Grace Kelly received her second (and last) Oscar nomination and only award for playing Georgie Elgin, a woman married to an alcoholic has-been in the movie The Country Girl. Kelly's win caused enough controversy. Some loathe it, some think it's deserving. Actually she won by seven votes or so, which (according to the rumors) belonged to Judy Garland's old MGM bosses. So it was a great surprise that Kelly won over Garland, who seemed to be a shoo-in. I guess that the fact that she had the brilliant Rear Window (in which she was much better and more interesting) and Dial M for Murder might have helped her win.
The Country Girl is not a bad movie, but not a great one either. It's a decently made old movie, which has some drama in it, and yet it wasn't able to really impress me. The same goes for Bing Crosby's performance (well, only to a degree). He's unbelievable in some of the scenes but sometimes his performance slows down. Nevertheless, I can say that this is definitely Crosby's best performance in any movie and he richly deserved the nomination. William Holden is also good, but he got the least baity role.
Grace Kelly. A very familiar feeling came to me again after 2002 and some of 1978: dissatisfaction. It's really the worst thing that can happen as it means that the acting was actually good, but something kept me from totally embracing it. I had the same emotions I had with Nicole Kidman: there's one extremely moving scene, which stands out too much and makes the other parts look even weaker. But that scene is satisfying in a way.
First of all, I have to say (as many people before me) that Kelly was totally miscast as she was a) too young b) too inexperienced c) too beautiful (OMG, one could write thousands of pages about her beauty). People say that Susan Hayward started the so-called "acting for Oscar with baity, loud roles" tradition and that Grace Kelly is the origin of the deglam wins. I SO wanted to disagree and love her, but she really wasn't enough.
I was always trying to love her and embrace the character of Georgie, but the main problem is that Kelly didn't embrace the character herself enough to grab my attention. The weakest thing about her was her delivery of the lines: sometimes I felt as if she was at school saying a poem at a literature lesson. She did not connect the emotions to the dialogue and it caused a very mixed bag. I knew (and felt) that the emotions were inside her and she let some out with her face and eyes, but I did not get enough. And yet somehow she was able to make me sorry for her character and sometimes she even moved me.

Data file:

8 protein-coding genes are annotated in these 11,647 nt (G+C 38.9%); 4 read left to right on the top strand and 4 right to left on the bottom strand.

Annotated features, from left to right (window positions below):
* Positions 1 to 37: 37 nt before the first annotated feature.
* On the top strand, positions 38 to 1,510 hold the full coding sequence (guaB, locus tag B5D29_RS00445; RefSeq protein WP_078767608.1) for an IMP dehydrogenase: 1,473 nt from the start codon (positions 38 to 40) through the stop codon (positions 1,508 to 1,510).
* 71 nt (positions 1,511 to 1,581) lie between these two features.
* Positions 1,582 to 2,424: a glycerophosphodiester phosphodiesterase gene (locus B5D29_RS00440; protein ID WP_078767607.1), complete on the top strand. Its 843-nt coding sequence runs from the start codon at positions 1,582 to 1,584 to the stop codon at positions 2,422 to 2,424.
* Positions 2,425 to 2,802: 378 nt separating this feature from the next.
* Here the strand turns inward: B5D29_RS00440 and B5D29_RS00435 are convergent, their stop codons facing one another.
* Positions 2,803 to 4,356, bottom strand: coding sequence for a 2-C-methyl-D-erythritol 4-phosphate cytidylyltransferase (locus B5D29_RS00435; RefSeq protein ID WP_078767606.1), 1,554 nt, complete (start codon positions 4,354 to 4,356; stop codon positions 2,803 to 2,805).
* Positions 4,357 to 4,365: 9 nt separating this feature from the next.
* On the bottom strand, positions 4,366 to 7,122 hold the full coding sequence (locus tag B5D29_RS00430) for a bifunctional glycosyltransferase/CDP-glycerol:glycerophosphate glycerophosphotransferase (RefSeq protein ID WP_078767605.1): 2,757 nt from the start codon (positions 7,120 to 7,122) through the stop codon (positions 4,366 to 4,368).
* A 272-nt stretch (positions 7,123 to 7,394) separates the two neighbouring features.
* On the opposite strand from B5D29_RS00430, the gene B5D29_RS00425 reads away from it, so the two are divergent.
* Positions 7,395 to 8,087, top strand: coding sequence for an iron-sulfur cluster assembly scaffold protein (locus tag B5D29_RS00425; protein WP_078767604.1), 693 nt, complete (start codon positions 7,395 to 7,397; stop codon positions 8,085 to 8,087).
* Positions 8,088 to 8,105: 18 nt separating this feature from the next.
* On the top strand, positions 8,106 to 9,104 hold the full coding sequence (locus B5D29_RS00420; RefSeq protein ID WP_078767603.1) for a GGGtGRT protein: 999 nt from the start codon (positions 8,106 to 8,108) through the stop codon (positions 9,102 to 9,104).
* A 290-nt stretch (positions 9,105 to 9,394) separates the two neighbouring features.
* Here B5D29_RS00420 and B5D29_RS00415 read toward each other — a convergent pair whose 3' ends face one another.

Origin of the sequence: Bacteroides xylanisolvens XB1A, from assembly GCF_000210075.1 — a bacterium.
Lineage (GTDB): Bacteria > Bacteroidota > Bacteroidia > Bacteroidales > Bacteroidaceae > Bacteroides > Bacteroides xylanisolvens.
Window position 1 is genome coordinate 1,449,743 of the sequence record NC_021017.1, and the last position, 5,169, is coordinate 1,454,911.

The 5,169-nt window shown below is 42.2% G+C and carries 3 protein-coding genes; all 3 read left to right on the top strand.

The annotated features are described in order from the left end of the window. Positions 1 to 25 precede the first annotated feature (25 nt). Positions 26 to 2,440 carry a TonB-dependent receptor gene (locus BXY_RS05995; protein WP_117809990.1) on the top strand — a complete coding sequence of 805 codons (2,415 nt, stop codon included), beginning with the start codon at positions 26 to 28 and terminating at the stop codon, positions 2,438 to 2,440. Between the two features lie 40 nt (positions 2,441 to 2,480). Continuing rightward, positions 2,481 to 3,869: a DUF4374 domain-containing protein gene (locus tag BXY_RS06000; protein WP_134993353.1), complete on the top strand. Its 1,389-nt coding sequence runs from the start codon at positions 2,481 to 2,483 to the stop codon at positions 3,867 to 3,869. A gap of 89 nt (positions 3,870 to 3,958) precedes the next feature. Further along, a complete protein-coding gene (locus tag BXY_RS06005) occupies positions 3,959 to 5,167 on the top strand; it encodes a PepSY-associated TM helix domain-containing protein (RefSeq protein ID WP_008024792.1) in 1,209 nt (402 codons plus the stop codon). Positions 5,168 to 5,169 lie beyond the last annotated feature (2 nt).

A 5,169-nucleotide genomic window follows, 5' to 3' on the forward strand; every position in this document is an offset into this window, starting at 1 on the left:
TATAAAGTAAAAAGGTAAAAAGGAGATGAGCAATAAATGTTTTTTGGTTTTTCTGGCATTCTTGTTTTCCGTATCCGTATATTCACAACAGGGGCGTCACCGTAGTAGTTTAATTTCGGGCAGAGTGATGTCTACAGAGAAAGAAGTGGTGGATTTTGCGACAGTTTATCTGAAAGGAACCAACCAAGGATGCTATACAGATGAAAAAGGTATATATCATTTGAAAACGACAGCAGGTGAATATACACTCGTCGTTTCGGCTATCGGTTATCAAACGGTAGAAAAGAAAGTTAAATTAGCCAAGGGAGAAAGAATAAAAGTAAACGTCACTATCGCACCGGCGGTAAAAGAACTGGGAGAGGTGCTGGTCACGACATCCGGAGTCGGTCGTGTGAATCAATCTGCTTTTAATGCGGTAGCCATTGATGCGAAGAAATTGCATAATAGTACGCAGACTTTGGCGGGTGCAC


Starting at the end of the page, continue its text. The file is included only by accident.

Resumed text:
However, she was able to build her character and show some development in it: Georgie is a bitter, incredibly sad and worried person who tries to control everything to prevent disaster and to protect his husband to whom she's very attached. I could always see how much Georgie was struggling, but not Kelly: she made it look quite easy actually.
As I said, in the beginning I had no emotional connection to the character of Georgie, but as the movie went on I got more and more close to her. There's a climatic confrontation scene between her and William Holden at the police station which is brilliant, and from there it seemed to me as if Kelly's performance got some life and by this, it became so much more interesting. This is especially visible in her last scenes, where she does not have much to say (and thank God she can rely on the emotions of her body) and her silence has so much weight.
Rating in this case is not very easy and I think that this may change. On the one hand, she's painfully miscast and in the beginning she has no weight. On the other hand, in the end her presence and effect is quite strong and is worthy of my praise. Not easy to judge it, but I myself missed her mysterious persona from her other movies, in other words, the essence of Grace Kelly. One part is around a 3, the other is around a 4, so it's somewhere around 3.5. Not easy, not easy. A weirdly effective and very uneven performance.